How is the playing shows coming along?
Dennis: Here we gather quite a crowd, yes, but it’s hard to get to different parts of the country. You have to get there some time, get to know some people and then slowly let people know what you’re capable of. We try to collaborate with some bands, they come to us and play here and then we can come to their region and play a show there. It’s something that grows slowly.
Things like the Metal Battle in Rotterdam really helps us get known in different regions. Mostly because people got a cd after our show, so maybe they come to see us when we get back there.
Robbin: There were people singing along to our songs, but I have never seen these people before! It was really special to see that happening. Our cd’s are only available at the merchandize stand at our shows, but if you really, really want one, you can mail us. Then we will sent you one through the mail.
Do you have any plans for the future now, maybe a new album?
Dennis: We’re looking to do a new cd, but not for now. The best scenario would be for us to use this one to do shows for at least another year and then release a new one. New songs will emerge now and then and you keep writing them and gather them. At one point you have enough to fill an album and you start cutting away the lesser tracks. You keep the ones you hold dear, of course.
One thing we really want to do is to shoot a video to support one of our songs. I don’t have a clue to which track that would be, though!
Robbin: I don’t know it either, but we will wait until our manager has sorted out the contacts. It’s hard to say, because we don’t really have concrete plans. We do want to make a video and it will be out this year. That’s our top priority at the moment.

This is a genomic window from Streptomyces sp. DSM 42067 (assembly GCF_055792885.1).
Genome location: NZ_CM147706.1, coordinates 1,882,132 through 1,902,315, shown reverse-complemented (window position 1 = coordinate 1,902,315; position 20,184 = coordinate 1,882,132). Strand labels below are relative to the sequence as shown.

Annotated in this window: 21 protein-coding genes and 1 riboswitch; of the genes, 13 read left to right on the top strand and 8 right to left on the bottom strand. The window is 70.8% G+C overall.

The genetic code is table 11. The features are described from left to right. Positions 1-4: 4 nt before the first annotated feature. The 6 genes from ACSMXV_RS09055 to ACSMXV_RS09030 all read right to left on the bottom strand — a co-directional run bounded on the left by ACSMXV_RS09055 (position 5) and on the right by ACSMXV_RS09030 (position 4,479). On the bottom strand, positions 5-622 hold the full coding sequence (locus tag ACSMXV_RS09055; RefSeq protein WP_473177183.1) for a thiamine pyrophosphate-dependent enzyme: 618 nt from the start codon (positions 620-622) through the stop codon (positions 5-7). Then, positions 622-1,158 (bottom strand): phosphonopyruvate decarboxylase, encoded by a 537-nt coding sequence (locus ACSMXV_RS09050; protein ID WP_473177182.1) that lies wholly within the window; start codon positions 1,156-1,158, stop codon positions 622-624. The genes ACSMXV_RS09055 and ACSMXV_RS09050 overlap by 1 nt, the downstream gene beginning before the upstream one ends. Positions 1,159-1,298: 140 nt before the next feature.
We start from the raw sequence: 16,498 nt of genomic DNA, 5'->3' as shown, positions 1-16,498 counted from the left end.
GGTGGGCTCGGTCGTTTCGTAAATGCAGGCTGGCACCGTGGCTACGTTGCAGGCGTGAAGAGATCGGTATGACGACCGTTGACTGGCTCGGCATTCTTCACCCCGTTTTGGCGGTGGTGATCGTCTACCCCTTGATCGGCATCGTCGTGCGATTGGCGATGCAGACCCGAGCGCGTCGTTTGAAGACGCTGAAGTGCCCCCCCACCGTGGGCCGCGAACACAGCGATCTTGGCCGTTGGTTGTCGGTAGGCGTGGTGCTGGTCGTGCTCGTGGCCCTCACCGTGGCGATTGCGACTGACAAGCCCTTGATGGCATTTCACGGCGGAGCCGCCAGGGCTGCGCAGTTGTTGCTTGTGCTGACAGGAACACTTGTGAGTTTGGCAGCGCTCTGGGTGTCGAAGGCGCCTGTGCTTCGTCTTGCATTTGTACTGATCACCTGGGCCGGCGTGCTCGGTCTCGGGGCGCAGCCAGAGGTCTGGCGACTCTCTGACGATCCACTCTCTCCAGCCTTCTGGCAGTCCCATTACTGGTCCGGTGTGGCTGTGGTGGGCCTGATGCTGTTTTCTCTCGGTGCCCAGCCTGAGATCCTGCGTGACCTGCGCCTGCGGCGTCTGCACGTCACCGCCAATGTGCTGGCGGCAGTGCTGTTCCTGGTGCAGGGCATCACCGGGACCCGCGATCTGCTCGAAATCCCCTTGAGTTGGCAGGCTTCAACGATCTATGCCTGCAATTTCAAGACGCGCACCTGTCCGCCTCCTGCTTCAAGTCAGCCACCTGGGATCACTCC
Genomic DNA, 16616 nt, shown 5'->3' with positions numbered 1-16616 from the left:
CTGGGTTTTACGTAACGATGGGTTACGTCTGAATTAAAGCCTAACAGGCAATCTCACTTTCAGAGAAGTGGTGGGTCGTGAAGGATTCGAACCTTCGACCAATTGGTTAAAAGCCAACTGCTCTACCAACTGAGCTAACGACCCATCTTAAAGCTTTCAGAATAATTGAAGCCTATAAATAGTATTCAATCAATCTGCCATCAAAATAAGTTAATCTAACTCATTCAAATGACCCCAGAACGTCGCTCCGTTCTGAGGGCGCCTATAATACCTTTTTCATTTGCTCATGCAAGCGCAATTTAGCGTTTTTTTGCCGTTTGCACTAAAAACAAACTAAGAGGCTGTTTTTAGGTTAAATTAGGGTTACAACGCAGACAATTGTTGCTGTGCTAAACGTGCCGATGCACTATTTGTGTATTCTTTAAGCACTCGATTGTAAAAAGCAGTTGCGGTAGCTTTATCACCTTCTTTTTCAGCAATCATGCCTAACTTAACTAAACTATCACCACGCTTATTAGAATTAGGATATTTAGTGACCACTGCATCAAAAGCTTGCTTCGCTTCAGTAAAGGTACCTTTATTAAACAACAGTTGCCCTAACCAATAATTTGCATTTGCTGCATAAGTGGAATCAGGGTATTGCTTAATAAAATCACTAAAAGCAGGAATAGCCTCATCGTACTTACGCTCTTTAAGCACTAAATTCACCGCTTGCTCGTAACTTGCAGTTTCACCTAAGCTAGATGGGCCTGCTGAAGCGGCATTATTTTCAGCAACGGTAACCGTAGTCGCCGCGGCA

How is Fire Within going to conquer the world?
Dennis: We’re going to conquer the world through hard work, play a lot of venues and show your faces everywhere. We are going to work like hell and give everything we got. If we keep all four of the head pointing in the same direction, I think we can deliver some very good music. One of our personal goals is to play as many places and venues we can find and make the people happy with our music!
That’s something I told the boys in the band as well, you need to give your music a happy twist. Music these days are all about heaviness, sadness and depressing emotions. A bit of a dark theme is always entertaining, of course, but not too much. You have to give people a happy feeling at your concerts at well. That’s also what Fire Within stands for.
Is there something you want to add?
Robbin: Please leave a like at our Facebook and follow it sometimes. If we play in your neighborhood you can come and see us. A lot of info can be found on www.firewithinband.com, you can also find the email address which you can mail to if you want a record.
Please look forward to our clip! It will be there this year, promised!